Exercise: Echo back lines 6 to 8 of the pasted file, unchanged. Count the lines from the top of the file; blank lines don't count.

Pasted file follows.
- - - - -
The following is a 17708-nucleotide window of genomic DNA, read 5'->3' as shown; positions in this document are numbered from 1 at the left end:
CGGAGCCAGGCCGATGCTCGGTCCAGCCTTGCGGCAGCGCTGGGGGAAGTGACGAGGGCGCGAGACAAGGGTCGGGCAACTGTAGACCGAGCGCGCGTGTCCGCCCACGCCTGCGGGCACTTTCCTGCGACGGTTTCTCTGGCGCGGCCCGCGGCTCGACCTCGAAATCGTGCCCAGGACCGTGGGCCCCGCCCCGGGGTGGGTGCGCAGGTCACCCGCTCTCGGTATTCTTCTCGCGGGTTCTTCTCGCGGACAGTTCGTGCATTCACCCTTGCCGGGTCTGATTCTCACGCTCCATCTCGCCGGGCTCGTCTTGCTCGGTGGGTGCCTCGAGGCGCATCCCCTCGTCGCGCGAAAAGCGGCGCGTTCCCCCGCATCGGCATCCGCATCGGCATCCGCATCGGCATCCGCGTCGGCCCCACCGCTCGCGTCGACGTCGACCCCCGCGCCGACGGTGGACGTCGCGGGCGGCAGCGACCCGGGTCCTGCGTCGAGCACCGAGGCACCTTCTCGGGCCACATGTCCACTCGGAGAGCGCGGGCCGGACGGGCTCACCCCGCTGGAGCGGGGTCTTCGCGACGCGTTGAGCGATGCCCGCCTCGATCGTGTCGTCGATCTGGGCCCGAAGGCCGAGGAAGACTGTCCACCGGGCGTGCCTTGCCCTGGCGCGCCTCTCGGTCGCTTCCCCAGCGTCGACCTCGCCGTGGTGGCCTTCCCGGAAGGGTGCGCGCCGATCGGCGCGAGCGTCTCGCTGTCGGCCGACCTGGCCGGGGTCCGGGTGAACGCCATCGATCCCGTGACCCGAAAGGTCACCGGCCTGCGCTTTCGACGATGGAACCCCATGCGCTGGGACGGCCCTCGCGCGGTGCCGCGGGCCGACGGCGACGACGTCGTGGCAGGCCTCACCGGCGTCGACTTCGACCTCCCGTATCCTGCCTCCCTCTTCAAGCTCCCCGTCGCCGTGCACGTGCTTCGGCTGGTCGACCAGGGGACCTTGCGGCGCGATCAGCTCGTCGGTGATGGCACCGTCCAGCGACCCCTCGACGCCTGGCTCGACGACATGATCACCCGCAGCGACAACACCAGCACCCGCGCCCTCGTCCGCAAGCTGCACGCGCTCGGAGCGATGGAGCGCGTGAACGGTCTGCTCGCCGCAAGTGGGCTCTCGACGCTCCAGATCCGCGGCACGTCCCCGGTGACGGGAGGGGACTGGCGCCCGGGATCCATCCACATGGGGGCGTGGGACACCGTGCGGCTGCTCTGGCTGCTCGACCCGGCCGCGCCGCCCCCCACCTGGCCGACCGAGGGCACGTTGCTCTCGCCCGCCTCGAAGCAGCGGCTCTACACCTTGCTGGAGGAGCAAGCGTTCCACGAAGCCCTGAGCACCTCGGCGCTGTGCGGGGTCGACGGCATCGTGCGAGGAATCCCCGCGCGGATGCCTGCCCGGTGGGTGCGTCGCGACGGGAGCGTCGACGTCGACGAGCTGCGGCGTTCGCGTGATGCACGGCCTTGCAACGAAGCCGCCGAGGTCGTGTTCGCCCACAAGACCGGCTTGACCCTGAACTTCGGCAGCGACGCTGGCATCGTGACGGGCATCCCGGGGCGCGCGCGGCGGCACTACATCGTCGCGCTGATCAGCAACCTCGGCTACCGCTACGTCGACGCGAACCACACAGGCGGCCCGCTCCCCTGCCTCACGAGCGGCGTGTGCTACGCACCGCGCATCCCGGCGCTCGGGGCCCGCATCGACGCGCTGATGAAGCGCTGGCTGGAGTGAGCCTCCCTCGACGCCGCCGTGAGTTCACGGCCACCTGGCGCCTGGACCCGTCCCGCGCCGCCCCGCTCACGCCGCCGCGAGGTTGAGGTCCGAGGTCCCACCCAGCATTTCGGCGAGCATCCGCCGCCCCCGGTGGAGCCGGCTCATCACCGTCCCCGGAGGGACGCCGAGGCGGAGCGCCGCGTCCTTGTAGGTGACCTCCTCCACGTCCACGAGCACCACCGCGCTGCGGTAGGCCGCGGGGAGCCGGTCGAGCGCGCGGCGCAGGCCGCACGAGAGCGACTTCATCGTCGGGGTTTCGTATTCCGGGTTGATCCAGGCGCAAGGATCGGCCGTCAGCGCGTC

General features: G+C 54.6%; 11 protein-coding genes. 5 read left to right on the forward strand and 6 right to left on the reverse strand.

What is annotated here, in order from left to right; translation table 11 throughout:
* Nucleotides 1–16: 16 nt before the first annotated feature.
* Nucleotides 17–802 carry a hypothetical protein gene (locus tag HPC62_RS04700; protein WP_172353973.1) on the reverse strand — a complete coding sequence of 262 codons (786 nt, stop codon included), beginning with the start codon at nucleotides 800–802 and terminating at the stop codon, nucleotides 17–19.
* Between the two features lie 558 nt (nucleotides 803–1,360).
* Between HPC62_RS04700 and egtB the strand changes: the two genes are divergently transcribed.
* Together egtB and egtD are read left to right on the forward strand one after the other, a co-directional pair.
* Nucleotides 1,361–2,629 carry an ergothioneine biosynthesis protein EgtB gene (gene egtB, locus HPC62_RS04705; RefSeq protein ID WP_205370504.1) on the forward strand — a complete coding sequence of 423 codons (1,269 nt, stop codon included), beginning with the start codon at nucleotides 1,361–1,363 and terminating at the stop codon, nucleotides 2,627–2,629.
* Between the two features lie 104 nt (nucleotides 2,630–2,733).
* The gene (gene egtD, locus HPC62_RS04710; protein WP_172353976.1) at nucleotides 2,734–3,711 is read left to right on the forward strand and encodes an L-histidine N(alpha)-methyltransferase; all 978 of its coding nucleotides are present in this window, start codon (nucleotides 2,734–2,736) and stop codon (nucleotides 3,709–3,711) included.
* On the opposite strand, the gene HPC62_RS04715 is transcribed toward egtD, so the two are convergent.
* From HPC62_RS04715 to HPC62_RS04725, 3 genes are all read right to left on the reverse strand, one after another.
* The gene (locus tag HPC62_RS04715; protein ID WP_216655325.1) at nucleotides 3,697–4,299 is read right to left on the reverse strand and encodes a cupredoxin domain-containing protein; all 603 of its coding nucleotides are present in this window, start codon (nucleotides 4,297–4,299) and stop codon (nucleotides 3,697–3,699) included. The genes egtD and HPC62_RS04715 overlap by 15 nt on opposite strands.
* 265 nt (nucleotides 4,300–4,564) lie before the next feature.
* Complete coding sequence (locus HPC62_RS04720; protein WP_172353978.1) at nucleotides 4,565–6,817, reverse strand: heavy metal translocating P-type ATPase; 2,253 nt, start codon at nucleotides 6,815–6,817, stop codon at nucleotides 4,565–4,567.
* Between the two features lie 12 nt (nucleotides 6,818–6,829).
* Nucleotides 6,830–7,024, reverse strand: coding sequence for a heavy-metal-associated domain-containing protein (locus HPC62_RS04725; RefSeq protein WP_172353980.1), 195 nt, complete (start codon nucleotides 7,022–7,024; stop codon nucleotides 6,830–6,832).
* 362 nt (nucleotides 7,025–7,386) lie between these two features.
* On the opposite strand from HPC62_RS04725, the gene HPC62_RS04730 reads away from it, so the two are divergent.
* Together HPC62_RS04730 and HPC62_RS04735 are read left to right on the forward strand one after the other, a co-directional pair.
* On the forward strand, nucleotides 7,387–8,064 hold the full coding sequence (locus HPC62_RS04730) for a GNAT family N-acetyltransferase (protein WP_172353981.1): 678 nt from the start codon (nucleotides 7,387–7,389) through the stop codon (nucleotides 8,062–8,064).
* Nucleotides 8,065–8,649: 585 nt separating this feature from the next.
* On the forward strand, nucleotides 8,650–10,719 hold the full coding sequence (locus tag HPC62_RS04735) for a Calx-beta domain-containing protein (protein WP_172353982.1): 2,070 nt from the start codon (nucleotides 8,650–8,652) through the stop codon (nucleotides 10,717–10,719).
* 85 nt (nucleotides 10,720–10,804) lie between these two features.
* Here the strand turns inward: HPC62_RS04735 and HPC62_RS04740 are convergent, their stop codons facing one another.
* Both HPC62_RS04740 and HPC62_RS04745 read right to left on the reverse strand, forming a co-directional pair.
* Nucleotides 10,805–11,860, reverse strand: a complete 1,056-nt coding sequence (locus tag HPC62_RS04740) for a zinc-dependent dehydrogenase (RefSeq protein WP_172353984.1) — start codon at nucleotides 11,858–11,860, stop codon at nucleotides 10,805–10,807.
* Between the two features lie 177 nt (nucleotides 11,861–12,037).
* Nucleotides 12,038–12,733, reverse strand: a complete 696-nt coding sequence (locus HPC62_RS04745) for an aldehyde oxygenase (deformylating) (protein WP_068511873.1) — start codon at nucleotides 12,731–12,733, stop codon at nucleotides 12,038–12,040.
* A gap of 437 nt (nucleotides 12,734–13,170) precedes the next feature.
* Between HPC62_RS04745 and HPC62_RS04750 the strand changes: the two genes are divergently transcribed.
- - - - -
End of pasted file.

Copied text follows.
* Nucleotides 17–802 carry a hypothetical protein gene (locus tag HPC62_RS04700; protein WP_172353973.1) on the reverse strand — a complete coding sequence of 262 codons (786 nt, stop codon included), beginning with the start codon at nucleotides 800–802 and terminating at the stop codon, nucleotides 17–19.
* Between the two features lie 558 nt (nucleotides 803–1,360).
* Between HPC62_RS04700 and egtB the strand changes: the two genes are divergently transcribed.